The men are off to a University of Saskatchewan Huskies game tonight on campus. I put a nice venison loin steak on the barbeque and in the oven go some stuffed mushrooms I made yesterday. A small baked potato with a little homemade pesto. I sit down at my computer to edit some Saskatoon HOME articles for the upcoming spring issue….and then this happens….
How can you ignore faces like that? Gracie at front, Ed at the rear. They were like that for 20 minutes. It’s either adorable, or creepy.
Rick, Jim and I were part of the Women’s March on Washington, Saskatoon edition, on the weekend. Estimates of 500 to 800 people. It felt like a positive way to get out, talk to people, listen, and do something about feeling slightly nauseous and worried by the U.S. election. It was a big thing worldwide that left Trump wondering, “If they’re so unhappy, why didn’t they vote?” ?? Right. We’re just “sore losers.”
Two recent articles by Andrew Coyne resonated with us (the comment section, not so much). These National Post pieces are worth a read:
He was a little skinny eight-year-old when I first got to the farm in New Zealand in 1979. Glen, one half of the Glen and Brent twins, was a twinkly kid who loved the trolley (go kart) his Dad built, didn’t appreciate most of my attempts at cooking, laughed at all my jokes, and my “funny way to talk.” He had cystic fibrosis, and always gave me cheerful, “Thump me harder!” encouragement every day when he’d hang over the back of a chair. His daily “thumping”on his back loosened the guck that was coating his lungs. We were able to see each other a few times over the years, the last time in 2011. We got to meet his wife Donna, and his two kids. Glen was 45 when he died today, a long run for someone with CF. Should have had more time.
That’s Glen in 1980 with me in the middle and older sister Paula in back. A reenactment in 1993.
Breathe easy, Glen.
Today was the day! I reached 100 blood donations, and booked my appointment for 101 in April. I encourage everyone to become a donor. Go to Canadian Blood Services to find out how you can begin. It’s a pretty good feeling and you get juice! Jim likes to perform the bandaid removal every time I donate. And now I can add this nifty new pin to my collection. Blood – they say it’s in you to give.
Well, the trip to Edmonton last week seemed like a good idea when we started out. Clear, sunny, highways hotline reported ‘seasonal winter driving conditions.’ A little drifting dry snow. Then the wind picked up. A lot. If you’re Canadian, you understand terms like wind chill and white-out. That blowing snow came from the north for awhile, then from the south, polishing the highway and buffeting our car around. Just past Innisfree, Alberta, our car decided to have a mind of its own; maybe it was a patch of black ice coupled with a nasty wind gust, but we found ourselves, after some skillful manouvering on Rick’s part, backwards in the ditch. In a snowbank. A few cars and semi units passed us, apologetic faces in the windows, but within minutes as we sat figuring out where we were so we could call CAA, a truck stopped. Two nice farm boys who just had to be hockey players jumped out with a shovel, tow rope and big smiles despite not really being dressed for the nasty cold wind and blowing snow.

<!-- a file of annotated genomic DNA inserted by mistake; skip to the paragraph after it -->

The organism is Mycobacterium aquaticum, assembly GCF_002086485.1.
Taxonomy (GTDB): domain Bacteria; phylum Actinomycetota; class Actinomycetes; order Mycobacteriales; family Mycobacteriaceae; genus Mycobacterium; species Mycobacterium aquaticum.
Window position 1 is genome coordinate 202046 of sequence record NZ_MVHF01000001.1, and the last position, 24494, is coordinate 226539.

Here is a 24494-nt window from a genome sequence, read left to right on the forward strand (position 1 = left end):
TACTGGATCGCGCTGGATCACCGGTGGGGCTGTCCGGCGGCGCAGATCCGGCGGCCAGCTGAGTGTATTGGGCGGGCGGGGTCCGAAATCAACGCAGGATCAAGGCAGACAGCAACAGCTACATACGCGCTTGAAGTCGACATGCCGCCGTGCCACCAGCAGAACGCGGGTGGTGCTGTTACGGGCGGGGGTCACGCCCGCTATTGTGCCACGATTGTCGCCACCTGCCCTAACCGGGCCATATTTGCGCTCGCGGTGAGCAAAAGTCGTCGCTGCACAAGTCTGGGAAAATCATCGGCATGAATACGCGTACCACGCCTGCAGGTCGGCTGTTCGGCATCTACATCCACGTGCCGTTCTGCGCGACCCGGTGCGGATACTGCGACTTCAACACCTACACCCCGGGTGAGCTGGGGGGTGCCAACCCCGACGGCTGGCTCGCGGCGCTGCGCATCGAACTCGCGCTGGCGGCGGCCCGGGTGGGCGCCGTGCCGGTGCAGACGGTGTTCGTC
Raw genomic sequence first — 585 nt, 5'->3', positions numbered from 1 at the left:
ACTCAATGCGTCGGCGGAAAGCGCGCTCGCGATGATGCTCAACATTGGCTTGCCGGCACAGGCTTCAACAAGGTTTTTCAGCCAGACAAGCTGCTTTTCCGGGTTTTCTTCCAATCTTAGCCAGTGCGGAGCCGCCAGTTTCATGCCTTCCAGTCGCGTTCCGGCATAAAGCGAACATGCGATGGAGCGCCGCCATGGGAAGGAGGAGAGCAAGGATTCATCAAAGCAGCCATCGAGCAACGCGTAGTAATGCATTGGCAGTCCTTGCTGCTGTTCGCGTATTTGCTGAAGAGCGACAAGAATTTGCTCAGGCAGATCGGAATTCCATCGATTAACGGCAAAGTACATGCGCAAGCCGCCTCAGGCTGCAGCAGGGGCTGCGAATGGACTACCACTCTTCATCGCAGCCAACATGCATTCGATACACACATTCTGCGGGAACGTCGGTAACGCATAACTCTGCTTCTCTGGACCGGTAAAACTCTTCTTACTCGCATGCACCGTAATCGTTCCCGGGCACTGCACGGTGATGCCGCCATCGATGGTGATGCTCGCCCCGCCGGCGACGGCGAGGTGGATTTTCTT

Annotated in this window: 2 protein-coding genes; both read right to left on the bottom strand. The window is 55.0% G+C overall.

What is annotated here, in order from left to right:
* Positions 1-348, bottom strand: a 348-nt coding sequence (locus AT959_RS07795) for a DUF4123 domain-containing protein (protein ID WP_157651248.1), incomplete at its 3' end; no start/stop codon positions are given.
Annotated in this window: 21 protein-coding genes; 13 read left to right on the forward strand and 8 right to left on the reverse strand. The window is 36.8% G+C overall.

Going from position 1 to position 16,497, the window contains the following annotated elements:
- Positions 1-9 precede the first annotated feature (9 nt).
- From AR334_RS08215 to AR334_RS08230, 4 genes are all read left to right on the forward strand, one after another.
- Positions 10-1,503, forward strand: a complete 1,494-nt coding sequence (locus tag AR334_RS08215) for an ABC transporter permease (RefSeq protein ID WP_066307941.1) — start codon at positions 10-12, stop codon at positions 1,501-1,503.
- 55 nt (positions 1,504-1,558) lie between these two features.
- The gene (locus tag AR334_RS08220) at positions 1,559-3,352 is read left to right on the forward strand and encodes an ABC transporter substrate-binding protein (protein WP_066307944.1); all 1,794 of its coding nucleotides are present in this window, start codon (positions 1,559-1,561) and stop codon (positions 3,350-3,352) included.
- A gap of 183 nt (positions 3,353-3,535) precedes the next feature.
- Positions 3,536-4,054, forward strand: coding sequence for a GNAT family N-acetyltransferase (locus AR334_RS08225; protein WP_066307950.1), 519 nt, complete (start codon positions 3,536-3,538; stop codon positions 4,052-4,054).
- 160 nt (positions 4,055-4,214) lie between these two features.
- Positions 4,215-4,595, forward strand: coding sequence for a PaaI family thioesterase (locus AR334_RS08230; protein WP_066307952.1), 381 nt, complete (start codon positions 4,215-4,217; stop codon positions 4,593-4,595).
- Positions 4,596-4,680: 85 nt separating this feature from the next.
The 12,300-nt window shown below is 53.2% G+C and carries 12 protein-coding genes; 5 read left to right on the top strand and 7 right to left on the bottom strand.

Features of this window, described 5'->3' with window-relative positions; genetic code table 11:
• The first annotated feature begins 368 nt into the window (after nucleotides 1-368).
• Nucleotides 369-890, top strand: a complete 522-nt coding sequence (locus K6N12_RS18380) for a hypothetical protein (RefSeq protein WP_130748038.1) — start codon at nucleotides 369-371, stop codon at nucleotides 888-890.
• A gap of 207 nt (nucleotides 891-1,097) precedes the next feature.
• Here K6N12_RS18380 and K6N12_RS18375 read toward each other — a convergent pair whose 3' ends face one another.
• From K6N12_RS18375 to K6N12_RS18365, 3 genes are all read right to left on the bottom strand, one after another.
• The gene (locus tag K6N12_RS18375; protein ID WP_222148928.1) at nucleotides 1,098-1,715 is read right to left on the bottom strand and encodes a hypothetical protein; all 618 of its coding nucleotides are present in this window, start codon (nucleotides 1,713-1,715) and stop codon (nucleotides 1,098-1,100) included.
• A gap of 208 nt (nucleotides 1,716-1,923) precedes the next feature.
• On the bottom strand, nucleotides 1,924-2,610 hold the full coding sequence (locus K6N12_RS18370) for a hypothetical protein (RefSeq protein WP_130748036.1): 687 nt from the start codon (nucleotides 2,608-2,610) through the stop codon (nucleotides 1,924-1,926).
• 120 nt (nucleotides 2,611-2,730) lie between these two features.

For 15 minutes, our helpful snowmen Ian and Isaac helped Rick dig us out. We gave up on the tow rope (where do you hook on to a Toyota Corolla anyway?) and with them pushing, I drove us back up onto the shoulder. All the while, son Jim is mildly interested from the back seat, but not wanting to miss too much of his movie on the iPad. But with the boys’ help, we were okay.
Big handshakes turned into big hugs and I pressed my card into Ian’s hand, asking him to email us so we could thank them properly. Another hug and more smiles and they were off. To date, they haven’t emailed us but I still hope they will. The weather got worse, and our 5-hour drive took over 8 with nerve-wracking spells of zero visibility, driving with our hazard lights on, straining our eyeballs to make out taillights in front of us. The worst of the photos below were still the good spells!
Two days later, the trip home was made smoothly in clear, sunny weather. The only evidence of the nasty experience were one after another tire tracks into ditches and median where cars and trucks had ploughed blindly off the road. A car here and there, including a truck and horse trailer, were still getting towed out.
Thanks Ian and Isaac, our snow men. If you know these helpful snow angels, tell them to email us!
When I heard the other day that actor William Christopher died, I went looking for the book he gave me when I interviewed him in 1990 about his son. He was appearing in Regina at Stage West in a production of Run for Your Wife. I found the book today, and had forgotten he’d signed the playbill, which I’d tucked inside. I see now that Tibor Fehereghazi directed and Kent Allen, whom we just enjoyed as a wonderful Scrooge in last month’s run at Persephone Theatre, also starred. Thought it was ‘small world’ convergence of Tibor, whom I interviewed years later, and Kent also in that production 27 years ago.
Mr. Christopher was a very kind and gentle man – very much like his Father Mulcahy character – and because we both had sons with a disability, it was more great visit than interview. I remember him with fondness.